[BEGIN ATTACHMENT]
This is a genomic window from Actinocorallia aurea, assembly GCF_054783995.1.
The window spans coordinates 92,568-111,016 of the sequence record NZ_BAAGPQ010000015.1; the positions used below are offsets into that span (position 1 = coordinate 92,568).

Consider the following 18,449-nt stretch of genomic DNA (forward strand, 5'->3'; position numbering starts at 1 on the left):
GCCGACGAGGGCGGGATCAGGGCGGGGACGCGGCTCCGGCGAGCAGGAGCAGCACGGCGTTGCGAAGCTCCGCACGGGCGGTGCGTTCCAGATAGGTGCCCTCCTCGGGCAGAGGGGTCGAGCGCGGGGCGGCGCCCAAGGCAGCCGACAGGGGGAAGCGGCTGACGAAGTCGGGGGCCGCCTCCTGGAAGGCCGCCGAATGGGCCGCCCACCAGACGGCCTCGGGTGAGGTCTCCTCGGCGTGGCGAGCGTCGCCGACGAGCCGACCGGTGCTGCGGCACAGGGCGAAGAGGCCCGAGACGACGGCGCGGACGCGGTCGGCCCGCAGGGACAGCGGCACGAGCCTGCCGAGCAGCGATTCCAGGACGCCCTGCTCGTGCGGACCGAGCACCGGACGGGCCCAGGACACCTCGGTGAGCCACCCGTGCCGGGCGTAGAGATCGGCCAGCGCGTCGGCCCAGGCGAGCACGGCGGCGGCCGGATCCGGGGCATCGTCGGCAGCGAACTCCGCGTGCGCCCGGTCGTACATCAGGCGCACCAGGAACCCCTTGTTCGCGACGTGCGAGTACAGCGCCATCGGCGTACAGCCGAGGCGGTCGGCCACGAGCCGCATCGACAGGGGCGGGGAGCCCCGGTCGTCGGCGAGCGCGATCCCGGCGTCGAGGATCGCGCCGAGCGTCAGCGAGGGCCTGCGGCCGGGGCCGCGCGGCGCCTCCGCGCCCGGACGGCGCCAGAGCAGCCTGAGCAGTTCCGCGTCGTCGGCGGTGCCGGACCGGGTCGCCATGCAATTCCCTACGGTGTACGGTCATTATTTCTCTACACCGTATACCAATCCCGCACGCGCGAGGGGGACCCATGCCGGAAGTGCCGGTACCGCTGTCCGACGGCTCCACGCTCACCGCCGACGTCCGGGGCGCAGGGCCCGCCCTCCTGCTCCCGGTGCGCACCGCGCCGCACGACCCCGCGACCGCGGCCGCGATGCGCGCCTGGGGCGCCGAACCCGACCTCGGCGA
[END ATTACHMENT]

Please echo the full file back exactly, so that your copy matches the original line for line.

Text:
This is a genomic window from Actinocorallia aurea, assembly GCF_054783995.1.
The window spans coordinates 92,568-111,016 of the sequence record NZ_BAAGPQ010000015.1; the positions used below are offsets into that span (position 1 = coordinate 92,568).

Consider the following 18,449-nt stretch of genomic DNA (forward strand, 5'->3'; position numbering starts at 1 on the left):
GCCGACGAGGGCGGGATCAGGGCGGGGACGCGGCTCCGGCGAGCAGGAGCAGCACGGCGTTGCGAAGCTCCGCACGGGCGGTGCGTTCCAGATAGGTGCCCTCCTCGGGCAGAGGGGTCGAGCGCGGGGCGGCGCCCAAGGCAGCCGACAGGGGGAAGCGGCTGACGAAGTCGGGGGCCGCCTCCTGGAAGGCCGCCGAATGGGCCGCCCACCAGACGGCCTCGGGTGAGGTCTCCTCGGCGTGGCGAGCGTCGCCGACGAGCCGACCGGTGCTGCGGCACAGGGCGAAGAGGCCCGAGACGACGGCGCGGACGCGGTCGGCCCGCAGGGACAGCGGCACGAGCCTGCCGAGCAGCGATTCCAGGACGCCCTGCTCGTGCGGACCGAGCACCGGACGGGCCCAGGACACCTCGGTGAGCCACCCGTGCCGGGCGTAGAGATCGGCCAGCGCGTCGGCCCAGGCGAGCACGGCGGCGGCCGGATCCGGGGCATCGTCGGCAGCGAACTCCGCGTGCGCCCGGTCGTACATCAGGCGCACCAGGAACCCCTTGTTCGCGACGTGCGAGTACAGCGCCATCGGCGTACAGCCGAGGCGGTCGGCCACGAGCCGCATCGACAGGGGCGGGGAGCCCCGGTCGTCGGCGAGCGCGATCCCGGCGTCGAGGATCGCGCCGAGCGTCAGCGAGGGCCTGCGGCCGGGGCCGCGCGGCGCCTCCGCGCCCGGACGGCGCCAGAGCAGCCTGAGCAGTTCCGCGTCGTCGGCGGTGCCGGACCGGGTCGCCATGCAATTCCCTACGGTGTACGGTCATTATTTCTCTACACCGTATACCAATCCCGCACGCGCGAGGGGGACCCATGCCGGAAGTGCCGGTACCGCTGTCCGACGGCTCCACGCTCACCGCCGACGTCCGGGGCGCAGGGCCCGCCCTCCTGCTCCCGGTGCGCACCGCGCCGCACGACCCCGCGACCGCGGCCGCGATGCGCGCCTGGGGCGCCGAACCCGACCTCGGCGA